Virginia residents who have more debt than they can afford to pay back may decide to file for bankruptcy under Chapter 13. During the bankruptcy process, debtors will be asked to report all of their income and assets that could be used to pay off outstanding debts. Many people will have income from Social Security Disability benefits, but this income does not always have to be reported.
A Virginia resident who has filed for Chapter 13 bankruptcy must set up a payment plan with creditors. That payment plan lasts for three to five years and is administered by a trustee that the court has appointed. The debtor sends the money to the trustee and the trustee pays the creditors. For debts like unsecured loans, the trustee probably makes a monthly distribution. In cases like these, if the debtor is a week late paying the trustee, it may not matter and might even go unnoticed.
In 2012, there were about 16 million homeowners facing foreclosure compared to just 6 million at the start of 2015 according to Zillow. However, as many as 20 percent of homes in cities such as Chicago or Las Vegas are underwater even as home values rise. This means that something as simple as a job loss or rising interest rates could trigger foreclosures for many Virginia families moving forward.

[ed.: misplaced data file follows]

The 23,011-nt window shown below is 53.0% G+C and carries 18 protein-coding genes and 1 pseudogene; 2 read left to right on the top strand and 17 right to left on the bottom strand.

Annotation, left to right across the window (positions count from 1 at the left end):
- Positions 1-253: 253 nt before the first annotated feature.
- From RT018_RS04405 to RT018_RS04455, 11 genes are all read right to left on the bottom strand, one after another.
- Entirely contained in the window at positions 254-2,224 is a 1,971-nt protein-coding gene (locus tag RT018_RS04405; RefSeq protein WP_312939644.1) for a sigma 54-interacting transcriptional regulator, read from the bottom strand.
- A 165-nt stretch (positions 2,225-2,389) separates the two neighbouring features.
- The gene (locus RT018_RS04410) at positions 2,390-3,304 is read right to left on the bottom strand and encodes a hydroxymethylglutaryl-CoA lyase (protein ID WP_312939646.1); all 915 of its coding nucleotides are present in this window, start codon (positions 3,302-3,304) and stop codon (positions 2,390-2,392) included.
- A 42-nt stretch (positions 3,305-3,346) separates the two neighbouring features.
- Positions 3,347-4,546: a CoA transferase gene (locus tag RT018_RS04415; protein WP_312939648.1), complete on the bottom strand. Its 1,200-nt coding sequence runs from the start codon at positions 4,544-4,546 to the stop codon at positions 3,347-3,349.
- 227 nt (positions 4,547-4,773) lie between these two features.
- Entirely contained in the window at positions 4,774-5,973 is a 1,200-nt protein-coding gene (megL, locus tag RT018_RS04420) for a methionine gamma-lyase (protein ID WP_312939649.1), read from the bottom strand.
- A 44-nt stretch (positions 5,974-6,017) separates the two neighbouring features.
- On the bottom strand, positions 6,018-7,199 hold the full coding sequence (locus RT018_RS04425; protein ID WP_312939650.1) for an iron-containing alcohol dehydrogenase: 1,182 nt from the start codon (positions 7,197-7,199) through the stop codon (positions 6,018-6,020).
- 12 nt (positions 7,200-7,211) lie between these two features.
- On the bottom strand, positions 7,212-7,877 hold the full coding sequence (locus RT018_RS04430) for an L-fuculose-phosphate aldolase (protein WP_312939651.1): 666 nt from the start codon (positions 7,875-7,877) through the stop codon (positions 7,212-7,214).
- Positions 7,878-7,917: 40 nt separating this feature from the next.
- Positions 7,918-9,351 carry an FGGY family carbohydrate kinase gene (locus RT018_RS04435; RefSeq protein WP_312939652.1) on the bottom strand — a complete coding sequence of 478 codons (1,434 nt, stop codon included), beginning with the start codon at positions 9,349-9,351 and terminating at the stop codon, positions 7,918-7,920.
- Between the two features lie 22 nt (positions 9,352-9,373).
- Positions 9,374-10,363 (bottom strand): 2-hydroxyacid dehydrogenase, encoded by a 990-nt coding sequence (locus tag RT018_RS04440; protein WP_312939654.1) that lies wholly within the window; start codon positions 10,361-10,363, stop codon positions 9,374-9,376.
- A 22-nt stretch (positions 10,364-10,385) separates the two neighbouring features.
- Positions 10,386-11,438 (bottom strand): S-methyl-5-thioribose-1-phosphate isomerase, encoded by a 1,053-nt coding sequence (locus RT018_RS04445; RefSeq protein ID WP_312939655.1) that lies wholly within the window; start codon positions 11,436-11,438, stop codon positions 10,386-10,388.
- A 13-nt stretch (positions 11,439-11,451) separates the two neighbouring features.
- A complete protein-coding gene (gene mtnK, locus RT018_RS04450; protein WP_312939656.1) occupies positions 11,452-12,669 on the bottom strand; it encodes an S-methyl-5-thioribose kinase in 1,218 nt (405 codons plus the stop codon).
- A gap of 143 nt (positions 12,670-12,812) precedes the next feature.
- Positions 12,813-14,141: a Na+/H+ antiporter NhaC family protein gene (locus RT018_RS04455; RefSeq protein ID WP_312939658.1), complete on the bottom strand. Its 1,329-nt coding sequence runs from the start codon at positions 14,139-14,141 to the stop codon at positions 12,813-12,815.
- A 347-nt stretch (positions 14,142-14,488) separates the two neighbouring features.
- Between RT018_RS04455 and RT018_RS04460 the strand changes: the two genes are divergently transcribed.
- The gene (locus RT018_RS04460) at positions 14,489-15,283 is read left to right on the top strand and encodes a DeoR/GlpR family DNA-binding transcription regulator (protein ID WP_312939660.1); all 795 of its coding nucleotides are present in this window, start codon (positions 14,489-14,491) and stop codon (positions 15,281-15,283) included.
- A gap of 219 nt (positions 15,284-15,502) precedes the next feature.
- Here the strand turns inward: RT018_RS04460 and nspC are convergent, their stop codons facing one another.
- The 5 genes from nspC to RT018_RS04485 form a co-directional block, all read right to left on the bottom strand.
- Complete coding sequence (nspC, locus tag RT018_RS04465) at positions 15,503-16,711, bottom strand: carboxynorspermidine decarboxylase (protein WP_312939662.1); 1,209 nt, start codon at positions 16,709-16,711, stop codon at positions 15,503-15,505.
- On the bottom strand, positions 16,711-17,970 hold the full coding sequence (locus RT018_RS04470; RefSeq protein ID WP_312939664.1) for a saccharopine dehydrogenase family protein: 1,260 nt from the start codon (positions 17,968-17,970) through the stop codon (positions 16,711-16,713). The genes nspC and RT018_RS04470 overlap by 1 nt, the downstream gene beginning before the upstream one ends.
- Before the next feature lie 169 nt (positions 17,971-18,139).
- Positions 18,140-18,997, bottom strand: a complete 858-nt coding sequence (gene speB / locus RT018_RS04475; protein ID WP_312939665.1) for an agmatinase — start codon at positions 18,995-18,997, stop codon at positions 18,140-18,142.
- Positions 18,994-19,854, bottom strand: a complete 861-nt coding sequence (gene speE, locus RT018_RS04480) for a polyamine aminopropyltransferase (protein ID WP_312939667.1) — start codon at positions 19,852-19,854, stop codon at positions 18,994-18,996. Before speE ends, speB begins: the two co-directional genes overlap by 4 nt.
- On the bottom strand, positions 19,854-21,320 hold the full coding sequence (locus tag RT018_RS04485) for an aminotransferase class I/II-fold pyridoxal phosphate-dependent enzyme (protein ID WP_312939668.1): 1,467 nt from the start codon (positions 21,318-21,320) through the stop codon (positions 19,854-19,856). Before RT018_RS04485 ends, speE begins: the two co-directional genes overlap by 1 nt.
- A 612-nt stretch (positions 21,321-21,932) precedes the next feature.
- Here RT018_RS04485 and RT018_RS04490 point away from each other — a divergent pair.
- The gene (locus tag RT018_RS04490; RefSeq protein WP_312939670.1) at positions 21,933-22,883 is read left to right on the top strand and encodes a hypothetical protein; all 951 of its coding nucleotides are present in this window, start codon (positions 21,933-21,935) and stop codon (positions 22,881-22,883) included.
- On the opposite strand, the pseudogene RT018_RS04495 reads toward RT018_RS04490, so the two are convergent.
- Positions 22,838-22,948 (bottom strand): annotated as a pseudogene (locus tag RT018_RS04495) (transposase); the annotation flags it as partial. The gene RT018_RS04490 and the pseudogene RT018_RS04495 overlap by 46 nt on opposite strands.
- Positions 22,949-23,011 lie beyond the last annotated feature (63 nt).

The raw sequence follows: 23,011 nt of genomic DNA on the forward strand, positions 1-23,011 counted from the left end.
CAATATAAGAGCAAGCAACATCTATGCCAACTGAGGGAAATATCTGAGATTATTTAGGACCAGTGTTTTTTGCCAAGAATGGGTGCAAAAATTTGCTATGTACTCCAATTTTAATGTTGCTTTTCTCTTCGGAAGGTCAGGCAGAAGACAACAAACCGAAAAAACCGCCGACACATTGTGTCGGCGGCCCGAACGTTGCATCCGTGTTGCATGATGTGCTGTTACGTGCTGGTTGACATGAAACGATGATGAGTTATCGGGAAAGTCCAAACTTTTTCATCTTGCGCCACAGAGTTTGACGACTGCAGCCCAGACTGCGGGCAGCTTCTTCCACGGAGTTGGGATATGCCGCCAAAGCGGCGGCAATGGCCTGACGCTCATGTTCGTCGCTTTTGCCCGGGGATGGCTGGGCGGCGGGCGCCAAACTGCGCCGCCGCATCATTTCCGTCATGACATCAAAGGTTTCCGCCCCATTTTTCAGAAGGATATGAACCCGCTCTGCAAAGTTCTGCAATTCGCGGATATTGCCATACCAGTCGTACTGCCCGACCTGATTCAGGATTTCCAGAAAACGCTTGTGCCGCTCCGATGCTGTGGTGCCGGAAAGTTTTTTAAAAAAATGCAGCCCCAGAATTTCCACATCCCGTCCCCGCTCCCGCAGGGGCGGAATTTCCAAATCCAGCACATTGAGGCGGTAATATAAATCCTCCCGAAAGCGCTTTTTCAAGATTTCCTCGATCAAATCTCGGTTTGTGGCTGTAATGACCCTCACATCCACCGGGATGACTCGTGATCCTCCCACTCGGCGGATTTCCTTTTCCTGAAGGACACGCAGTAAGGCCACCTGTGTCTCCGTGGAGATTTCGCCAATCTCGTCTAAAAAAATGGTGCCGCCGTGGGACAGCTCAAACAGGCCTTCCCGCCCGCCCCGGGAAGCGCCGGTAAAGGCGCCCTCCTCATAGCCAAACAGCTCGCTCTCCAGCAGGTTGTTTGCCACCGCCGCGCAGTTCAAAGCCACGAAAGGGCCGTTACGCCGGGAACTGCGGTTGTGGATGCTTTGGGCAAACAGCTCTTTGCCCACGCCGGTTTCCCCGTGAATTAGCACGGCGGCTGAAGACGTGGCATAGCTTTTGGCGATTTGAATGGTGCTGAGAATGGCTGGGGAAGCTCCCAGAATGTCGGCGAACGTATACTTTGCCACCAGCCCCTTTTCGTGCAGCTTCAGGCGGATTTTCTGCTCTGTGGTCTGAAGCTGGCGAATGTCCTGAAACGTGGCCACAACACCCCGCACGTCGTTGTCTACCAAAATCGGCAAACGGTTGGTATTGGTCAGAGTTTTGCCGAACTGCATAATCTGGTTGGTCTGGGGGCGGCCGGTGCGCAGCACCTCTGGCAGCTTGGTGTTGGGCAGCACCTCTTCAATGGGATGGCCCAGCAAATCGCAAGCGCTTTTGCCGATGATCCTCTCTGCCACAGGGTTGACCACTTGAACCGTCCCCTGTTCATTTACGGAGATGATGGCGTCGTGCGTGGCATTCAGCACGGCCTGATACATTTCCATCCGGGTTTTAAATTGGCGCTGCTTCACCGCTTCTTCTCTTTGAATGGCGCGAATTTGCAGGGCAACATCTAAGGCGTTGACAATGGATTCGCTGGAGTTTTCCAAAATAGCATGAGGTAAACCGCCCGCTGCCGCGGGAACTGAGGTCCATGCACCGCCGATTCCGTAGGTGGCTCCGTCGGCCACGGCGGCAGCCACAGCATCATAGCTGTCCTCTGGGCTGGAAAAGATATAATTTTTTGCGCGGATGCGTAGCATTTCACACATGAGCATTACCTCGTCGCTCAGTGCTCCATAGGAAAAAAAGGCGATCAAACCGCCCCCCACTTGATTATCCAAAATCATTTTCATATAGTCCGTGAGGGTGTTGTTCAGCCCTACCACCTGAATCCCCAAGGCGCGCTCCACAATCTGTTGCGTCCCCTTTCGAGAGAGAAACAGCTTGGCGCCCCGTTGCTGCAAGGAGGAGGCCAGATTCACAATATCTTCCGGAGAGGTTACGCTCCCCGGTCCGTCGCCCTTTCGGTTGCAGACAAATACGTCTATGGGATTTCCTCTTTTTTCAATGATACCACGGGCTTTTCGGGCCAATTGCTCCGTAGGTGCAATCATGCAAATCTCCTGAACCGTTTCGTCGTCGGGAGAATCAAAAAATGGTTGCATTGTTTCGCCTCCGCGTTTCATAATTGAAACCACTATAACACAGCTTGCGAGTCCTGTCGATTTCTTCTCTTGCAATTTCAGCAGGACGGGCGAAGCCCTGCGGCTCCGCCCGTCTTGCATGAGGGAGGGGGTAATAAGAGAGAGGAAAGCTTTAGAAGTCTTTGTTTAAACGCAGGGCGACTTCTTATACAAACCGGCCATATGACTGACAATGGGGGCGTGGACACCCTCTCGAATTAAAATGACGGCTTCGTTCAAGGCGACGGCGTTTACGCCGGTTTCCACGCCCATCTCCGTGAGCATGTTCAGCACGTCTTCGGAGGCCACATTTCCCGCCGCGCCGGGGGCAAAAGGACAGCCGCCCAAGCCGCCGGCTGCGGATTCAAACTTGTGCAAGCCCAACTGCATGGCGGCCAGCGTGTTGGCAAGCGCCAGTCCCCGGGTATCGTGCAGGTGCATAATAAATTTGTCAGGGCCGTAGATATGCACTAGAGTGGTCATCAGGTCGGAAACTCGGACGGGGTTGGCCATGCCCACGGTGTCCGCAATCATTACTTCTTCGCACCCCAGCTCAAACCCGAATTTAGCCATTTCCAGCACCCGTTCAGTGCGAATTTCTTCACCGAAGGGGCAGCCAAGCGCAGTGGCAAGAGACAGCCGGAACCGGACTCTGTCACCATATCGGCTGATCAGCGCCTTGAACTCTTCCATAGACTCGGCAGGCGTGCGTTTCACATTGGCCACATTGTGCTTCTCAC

Many Virginia residents feel they are stuck in debt and wonder if bankruptcy is the best solution to their problems. While bankruptcy is a something to consider, there are other options to think about before filing for bankruptcy.
People who are working but who are unable to meet their monthly financial obligations may qualify for relief by filing for Chapter 13 bankruptcy. The procedure is meant to assist wage earners with a legal solution that is designed to help them repay part or all of their debt by creating a payment plan for the debtor that is affordable and feasible.
Virginia residents may benefit from learning more about which properties are exempt under Chapter 13 bankruptcy. This type of bankruptcy involves reorganizing the debtor's assets and setting up a repayment plan to reimburse creditors. In contrast, Chapter 7 turns non-exempt assets over to the bankruptcy estate so they may be sold to compensate creditors. Chapter 13 is reserved for debtors who have sufficient means and income, which enable them to actually repay the debt within a predetermined amount of time.